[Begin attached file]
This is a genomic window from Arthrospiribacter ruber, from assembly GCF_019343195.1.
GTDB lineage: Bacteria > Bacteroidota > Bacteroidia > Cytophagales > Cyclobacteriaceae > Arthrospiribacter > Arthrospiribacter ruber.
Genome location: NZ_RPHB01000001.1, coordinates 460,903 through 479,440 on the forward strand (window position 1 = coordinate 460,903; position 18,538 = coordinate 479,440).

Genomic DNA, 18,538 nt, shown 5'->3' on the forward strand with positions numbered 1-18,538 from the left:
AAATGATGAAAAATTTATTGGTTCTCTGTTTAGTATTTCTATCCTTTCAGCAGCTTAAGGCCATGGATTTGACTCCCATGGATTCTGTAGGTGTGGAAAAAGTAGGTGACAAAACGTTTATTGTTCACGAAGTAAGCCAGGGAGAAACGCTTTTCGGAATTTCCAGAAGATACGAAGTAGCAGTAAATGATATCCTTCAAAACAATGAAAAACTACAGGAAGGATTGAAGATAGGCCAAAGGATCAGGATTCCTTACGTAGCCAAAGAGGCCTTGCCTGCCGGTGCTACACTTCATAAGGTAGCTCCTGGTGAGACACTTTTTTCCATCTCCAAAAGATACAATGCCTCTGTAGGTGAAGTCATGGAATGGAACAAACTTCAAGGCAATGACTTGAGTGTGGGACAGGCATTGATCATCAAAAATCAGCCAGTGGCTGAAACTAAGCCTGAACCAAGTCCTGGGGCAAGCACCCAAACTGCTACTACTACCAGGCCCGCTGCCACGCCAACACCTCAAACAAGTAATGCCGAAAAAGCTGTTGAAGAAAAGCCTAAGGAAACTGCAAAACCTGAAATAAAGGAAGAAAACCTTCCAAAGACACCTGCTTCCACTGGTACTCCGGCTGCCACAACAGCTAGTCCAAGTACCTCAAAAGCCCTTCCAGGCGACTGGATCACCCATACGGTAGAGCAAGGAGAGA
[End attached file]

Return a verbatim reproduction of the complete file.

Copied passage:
This is a genomic window from Arthrospiribacter ruber, from assembly GCF_019343195.1.
GTDB lineage: Bacteria > Bacteroidota > Bacteroidia > Cytophagales > Cyclobacteriaceae > Arthrospiribacter > Arthrospiribacter ruber.
Genome location: NZ_RPHB01000001.1, coordinates 460,903 through 479,440 on the forward strand (window position 1 = coordinate 460,903; position 18,538 = coordinate 479,440).

Genomic DNA, 18,538 nt, shown 5'->3' on the forward strand with positions numbered 1-18,538 from the left:
AAATGATGAAAAATTTATTGGTTCTCTGTTTAGTATTTCTATCCTTTCAGCAGCTTAAGGCCATGGATTTGACTCCCATGGATTCTGTAGGTGTGGAAAAAGTAGGTGACAAAACGTTTATTGTTCACGAAGTAAGCCAGGGAGAAACGCTTTTCGGAATTTCCAGAAGATACGAAGTAGCAGTAAATGATATCCTTCAAAACAATGAAAAACTACAGGAAGGATTGAAGATAGGCCAAAGGATCAGGATTCCTTACGTAGCCAAAGAGGCCTTGCCTGCCGGTGCTACACTTCATAAGGTAGCTCCTGGTGAGACACTTTTTTCCATCTCCAAAAGATACAATGCCTCTGTAGGTGAAGTCATGGAATGGAACAAACTTCAAGGCAATGACTTGAGTGTGGGACAGGCATTGATCATCAAAAATCAGCCAGTGGCTGAAACTAAGCCTGAACCAAGTCCTGGGGCAAGCACCCAAACTGCTACTACTACCAGGCCCGCTGCCACGCCAACACCTCAAACAAGTAATGCCGAAAAAGCTGTTGAAGAAAAGCCTAAGGAAACTGCAAAACCTGAAATAAAGGAAGAAAACCTTCCAAAGACACCTGCTTCCACTGGTACTCCGGCTGCCACAACAGCTAGTCCAAGTACCTCAAAAGCCCTTCCAGGCGACTGGATCACCCATACGGTAGAGCAAGGAGAGA